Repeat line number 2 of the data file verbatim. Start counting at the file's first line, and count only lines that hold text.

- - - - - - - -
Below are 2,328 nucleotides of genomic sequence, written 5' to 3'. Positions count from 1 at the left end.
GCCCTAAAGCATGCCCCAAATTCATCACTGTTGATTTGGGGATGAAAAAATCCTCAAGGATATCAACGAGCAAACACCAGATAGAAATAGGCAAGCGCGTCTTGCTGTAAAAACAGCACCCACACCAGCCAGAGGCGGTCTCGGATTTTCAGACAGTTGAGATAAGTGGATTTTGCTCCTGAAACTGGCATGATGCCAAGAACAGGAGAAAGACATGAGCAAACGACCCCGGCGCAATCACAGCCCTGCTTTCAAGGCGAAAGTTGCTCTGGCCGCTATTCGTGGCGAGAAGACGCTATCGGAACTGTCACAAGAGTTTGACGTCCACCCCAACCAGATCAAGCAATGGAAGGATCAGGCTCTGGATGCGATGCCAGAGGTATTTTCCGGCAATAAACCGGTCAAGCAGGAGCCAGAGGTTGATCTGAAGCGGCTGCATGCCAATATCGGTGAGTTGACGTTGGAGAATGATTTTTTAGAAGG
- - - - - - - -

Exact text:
GCCCTAAAGCATGCCCCAAATTCATCACTGTTGATTTGGGGATGAAAAAATCCTCAAGGATATCAACGAGCAAACACCAGATAGAAATAGGCAAGCGCGTCTTGCTGTAAAAACAGCACCCACACCAGCCAGAGGCGGTCTCGGATTTTCAGACAGTTGAGATAAGTGGATTTTGCTCCTGAAACTGGCATGATGCCAAGAACAGGAGAAAGACATGAGCAAACGACCCCGGCGCAATCACAGCCCTGCTTTCAAGGCGAAAGTTGCTCTGGCCGCTATTCGTGGCGAGAAGACGCTATCGGAACTGTCACAAGAGTTTGACGTCCACCCCAACCAGATCAAGCAATGGAAGGATCAGGCTCTGGATGCGATGCCAGAGGTATTTTCCGGCAATAAACCGGTCAAGCAGGAGCCAGAGGTTGATCTGAAGCGGCTGCATGCCAATATCGGTGAGTTGACGTTGGAGAATGATTTTTTAGAAGG